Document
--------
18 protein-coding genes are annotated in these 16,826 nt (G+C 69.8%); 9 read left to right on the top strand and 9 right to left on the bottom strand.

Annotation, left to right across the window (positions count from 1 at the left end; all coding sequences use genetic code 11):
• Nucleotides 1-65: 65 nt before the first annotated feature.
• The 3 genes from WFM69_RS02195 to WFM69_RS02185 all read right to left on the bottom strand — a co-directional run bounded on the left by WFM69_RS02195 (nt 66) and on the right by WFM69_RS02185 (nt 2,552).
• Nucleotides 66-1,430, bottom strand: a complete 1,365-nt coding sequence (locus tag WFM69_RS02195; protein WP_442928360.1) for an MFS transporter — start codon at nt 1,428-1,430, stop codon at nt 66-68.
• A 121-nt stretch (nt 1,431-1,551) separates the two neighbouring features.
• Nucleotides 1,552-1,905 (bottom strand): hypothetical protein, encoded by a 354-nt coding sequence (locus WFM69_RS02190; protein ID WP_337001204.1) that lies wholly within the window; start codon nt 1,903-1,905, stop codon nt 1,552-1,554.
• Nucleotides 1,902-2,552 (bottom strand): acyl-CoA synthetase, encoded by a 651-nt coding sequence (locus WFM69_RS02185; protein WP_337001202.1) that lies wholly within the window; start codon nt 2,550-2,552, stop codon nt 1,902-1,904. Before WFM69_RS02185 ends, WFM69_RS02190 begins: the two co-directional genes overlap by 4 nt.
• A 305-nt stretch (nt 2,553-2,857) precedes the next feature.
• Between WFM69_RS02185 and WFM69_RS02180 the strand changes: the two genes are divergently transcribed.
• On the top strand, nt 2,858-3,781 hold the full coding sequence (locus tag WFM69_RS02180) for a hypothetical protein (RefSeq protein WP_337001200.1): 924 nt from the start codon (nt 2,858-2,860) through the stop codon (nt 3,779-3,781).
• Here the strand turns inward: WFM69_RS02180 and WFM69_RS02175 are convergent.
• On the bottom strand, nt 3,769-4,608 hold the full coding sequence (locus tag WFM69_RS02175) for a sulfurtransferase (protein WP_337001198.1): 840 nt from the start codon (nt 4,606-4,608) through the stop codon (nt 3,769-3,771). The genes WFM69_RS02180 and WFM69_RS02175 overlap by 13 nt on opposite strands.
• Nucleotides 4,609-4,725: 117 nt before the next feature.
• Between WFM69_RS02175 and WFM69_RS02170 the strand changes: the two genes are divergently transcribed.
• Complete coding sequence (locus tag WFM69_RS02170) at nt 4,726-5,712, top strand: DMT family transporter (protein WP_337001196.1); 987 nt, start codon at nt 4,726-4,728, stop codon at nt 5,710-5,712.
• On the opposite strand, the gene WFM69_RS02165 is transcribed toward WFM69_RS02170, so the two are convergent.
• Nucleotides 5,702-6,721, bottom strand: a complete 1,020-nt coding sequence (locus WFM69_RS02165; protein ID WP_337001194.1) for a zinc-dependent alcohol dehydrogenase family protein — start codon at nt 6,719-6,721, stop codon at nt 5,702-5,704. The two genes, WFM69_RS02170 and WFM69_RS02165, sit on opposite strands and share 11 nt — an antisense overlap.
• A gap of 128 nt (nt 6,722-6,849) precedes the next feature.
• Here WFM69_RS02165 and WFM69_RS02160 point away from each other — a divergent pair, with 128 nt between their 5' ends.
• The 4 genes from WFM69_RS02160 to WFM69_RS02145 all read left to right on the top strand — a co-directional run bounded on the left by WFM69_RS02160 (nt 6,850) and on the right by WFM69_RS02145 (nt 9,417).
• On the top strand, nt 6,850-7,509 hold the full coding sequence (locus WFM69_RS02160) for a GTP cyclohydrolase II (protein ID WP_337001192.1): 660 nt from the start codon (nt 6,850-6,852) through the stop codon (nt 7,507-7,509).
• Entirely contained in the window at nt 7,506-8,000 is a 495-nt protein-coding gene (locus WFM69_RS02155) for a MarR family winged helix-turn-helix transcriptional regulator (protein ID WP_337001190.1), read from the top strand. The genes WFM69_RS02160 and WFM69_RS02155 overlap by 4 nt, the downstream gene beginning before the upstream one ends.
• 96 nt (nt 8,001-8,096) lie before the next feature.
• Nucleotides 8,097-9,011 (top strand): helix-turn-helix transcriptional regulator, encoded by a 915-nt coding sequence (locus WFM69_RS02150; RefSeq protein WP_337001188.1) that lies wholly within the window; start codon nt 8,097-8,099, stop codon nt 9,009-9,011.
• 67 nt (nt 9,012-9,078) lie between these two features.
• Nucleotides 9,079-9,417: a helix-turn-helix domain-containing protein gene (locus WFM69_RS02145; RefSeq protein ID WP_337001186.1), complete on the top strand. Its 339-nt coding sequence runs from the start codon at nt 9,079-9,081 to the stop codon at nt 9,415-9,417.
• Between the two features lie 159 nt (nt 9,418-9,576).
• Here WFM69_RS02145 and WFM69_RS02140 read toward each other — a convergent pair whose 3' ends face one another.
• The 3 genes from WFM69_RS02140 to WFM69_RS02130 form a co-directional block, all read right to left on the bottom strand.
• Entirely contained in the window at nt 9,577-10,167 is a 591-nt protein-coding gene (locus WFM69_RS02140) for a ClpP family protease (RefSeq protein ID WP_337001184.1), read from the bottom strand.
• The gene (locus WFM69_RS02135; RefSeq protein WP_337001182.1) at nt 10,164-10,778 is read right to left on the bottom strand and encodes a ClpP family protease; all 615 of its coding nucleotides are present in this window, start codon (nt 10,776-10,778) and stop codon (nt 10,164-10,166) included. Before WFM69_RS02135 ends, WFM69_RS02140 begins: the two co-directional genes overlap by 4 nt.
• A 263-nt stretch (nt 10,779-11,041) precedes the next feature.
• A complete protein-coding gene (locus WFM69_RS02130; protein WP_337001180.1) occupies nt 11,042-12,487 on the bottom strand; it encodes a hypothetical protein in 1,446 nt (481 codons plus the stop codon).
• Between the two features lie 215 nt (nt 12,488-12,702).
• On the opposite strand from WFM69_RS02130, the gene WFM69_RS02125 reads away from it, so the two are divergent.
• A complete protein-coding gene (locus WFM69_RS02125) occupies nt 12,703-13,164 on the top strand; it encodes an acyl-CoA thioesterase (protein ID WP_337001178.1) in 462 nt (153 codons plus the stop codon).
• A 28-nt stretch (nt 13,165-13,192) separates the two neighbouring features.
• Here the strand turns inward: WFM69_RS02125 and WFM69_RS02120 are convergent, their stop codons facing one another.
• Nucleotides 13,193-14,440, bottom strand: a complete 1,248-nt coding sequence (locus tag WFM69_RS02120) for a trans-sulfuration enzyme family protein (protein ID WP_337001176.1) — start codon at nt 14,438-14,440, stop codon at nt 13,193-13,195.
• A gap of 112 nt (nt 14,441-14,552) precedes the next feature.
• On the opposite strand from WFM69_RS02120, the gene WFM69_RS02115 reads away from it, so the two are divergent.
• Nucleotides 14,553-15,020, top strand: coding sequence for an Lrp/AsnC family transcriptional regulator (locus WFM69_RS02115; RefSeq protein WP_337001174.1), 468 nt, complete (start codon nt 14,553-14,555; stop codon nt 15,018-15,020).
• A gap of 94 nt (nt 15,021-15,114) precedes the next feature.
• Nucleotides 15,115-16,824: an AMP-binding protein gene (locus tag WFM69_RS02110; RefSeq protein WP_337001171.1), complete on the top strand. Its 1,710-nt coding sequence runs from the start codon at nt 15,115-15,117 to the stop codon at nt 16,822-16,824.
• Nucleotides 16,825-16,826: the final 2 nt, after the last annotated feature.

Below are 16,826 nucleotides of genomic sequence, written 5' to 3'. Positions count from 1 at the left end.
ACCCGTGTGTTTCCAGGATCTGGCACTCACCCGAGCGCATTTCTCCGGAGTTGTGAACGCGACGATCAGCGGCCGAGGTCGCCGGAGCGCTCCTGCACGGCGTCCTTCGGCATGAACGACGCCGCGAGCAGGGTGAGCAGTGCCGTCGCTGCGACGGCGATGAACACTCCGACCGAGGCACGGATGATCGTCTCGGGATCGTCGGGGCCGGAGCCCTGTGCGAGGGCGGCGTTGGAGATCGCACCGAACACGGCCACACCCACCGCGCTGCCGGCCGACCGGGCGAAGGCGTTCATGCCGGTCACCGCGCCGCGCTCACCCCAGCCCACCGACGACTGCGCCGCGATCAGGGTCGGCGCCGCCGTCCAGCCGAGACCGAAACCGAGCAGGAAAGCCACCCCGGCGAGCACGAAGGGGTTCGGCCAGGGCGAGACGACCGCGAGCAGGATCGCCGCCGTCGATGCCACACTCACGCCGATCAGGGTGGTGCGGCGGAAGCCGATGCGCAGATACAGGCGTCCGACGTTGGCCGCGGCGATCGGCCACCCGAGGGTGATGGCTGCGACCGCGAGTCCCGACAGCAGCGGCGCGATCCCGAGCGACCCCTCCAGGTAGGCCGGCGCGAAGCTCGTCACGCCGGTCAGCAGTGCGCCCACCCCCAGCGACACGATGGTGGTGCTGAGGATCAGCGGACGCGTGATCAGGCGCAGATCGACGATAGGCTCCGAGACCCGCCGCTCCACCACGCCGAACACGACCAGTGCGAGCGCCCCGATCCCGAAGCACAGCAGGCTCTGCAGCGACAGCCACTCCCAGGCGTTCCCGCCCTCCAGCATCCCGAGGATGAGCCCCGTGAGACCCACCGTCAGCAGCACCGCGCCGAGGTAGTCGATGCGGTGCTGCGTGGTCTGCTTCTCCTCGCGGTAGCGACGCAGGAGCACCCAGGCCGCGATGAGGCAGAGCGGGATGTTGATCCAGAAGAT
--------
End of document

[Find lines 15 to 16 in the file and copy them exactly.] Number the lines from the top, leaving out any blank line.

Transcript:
• Between WFM69_RS02175 and WFM69_RS02170 the strand changes: the two genes are divergently transcribed.
• Complete coding sequence (locus tag WFM69_RS02170) at nt 4,726-5,712, top strand: DMT family transporter (protein WP_337001196.1); 987 nt, start codon at nt 4,726-4,728, stop codon at nt 5,710-5,712.